A: The Opening Ceremony is always a highlight! This year, through a partnership with the Detroit Institute of Arts museum, we will host the Opening Ceremony inside the beautiful Detroit Film Theater, which has double the capacity of our previous venue. The event is produced by Tunde Olaniran and will bring together performers, activists, and live music as a celebration of the powerful wave of creative movement-building happening across the country.
I’m also especially excited to see the evolution of workshops from last year into tracks (series of multiple workshops) this year, like the “Black Death Mixtape” session, which has expanded into the “Black Survival Mixtape” track. And I love the return of tracks and network gatherings focused on important topics such as climate resilience and disability justice.
We will also be hosting several community dinners this year, which are a way for attendees to meet and connect over affordable, delicious, and locally sourced food. I’m especially looking forward to the Saturday night community dinner, “Bil Afiya: A Community Feast” at Cass Corridor Commons!
Anna Prushinskaya is a writer based in Ann Arbor, Michigan.
When Rik Cordero, a talented young filmmaker with a passion for science fiction, had the inspiration to work with a local teen center on a creative, collaborative project, their combined talent and drive to create made the possibilities virtually endless. Yet of all the vast realms and universes out there to explore, they wondered what would happen if they decided to venture into the most volatile and dangerous of all—the human psyche?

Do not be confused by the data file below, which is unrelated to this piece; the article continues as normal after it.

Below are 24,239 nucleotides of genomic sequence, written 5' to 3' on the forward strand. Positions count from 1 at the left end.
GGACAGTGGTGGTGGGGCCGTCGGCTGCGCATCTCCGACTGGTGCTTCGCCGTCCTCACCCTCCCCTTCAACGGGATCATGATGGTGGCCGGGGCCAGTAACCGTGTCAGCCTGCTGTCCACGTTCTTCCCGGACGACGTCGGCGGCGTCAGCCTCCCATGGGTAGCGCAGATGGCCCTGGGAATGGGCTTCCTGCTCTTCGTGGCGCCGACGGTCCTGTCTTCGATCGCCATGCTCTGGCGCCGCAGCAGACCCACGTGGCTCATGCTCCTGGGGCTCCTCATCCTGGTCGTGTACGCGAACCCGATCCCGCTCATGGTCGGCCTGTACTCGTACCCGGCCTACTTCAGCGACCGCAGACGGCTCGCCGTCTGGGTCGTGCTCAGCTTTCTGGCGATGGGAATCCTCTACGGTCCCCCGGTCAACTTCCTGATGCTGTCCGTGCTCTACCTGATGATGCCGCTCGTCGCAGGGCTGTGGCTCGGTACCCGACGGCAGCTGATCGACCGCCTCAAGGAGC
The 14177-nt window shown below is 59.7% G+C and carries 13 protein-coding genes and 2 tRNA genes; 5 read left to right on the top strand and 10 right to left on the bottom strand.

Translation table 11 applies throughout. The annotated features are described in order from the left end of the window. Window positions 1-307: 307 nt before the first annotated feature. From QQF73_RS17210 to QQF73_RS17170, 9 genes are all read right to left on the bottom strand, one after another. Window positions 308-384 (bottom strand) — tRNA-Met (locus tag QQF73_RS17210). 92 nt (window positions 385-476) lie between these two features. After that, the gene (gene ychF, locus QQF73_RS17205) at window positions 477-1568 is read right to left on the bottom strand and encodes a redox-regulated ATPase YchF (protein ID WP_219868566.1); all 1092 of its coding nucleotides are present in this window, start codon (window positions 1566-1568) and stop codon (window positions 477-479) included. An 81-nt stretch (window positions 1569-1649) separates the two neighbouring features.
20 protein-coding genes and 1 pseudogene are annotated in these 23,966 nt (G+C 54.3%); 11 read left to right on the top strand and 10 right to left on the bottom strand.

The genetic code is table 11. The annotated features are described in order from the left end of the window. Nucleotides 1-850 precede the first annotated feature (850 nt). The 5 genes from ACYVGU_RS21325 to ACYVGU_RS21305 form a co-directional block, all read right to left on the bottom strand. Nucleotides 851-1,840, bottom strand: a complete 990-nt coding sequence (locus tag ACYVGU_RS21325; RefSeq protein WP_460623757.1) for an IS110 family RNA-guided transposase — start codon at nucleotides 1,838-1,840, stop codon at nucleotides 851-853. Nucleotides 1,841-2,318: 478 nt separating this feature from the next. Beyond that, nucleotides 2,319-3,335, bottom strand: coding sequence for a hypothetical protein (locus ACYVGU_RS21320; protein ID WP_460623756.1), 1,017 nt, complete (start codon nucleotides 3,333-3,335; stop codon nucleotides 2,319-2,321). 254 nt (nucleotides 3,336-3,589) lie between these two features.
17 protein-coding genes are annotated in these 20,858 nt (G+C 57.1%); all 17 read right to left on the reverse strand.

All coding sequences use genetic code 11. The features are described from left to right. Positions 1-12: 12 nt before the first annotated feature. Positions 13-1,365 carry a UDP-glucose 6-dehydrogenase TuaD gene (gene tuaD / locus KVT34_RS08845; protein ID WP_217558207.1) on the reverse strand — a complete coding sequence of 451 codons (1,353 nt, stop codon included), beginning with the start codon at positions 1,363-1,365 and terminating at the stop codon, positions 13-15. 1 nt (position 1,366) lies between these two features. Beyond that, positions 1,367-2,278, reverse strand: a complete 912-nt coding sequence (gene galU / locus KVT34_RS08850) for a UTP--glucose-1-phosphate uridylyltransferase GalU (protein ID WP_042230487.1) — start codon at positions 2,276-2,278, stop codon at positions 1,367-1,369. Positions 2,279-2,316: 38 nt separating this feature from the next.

With acute insight into the effects of modern technology on human relations and a Black Mirror twist on a beloved Twilight Zone tale, writer/director Rik Cordero and the digital dream-weavers over at the Neutral Zone set about telling a story that would resonate with viewers—a story marked by that humbling moment when the whirlwind dreams of our early-20s must reconcile with the kind of reality that doesn't make ratings. The result was Force Touch, which had it's world premiere at the Michigan Theater on Thursday, May 19th. An emotionally-charged, fifteen-minute short, Force Touch centers on a group of young friends whose fates are sealed after they discover a cell phone with a camera that takes pictures of events just before they really happen.
By day the Senior Media Producer at Duo Security, Cordero already had an impressive filmography when he departed his native Queens for the greener pastures—literally and figuratively—of Tree Town:
"My wife Nancy (Executive Producer of the film) and I, moved from New York City to Ann Arbor last July. We shot a ton of music videos and commercials during our time there but the work life balance sucked. Once we moved, the creative quality of our lives improved almost immediately through meeting many diverse folks with common interests."
"With more time to focus on storytelling, I came up with the idea of Force Touch and my goal was to capture elements of the college culture here from an outsider's point of view. I'm a college football fan but maybe not to the degree as some of my friends who have lived here their entire lives so I wanted to explore those emotions and how they would bounce off the characters in the story. Also Ann Arbor was a new canvas for me to employ a layer of sci-fi and technology which is another passion of mine."
It was Duo Security owner Dug Song and his wife Linh who introduced Cordero to Neutral Zone Executive Director Lori Roddy and Community Relations Director Mary Moffett. Later, after touring the facility, the filmmaker hatched a plan to write and direct a short to be produced by the Neutral Zone in collaboration with Alysha Schlundt-Bodien, Facility and Training Coordinator at CTN in Ann Arbor.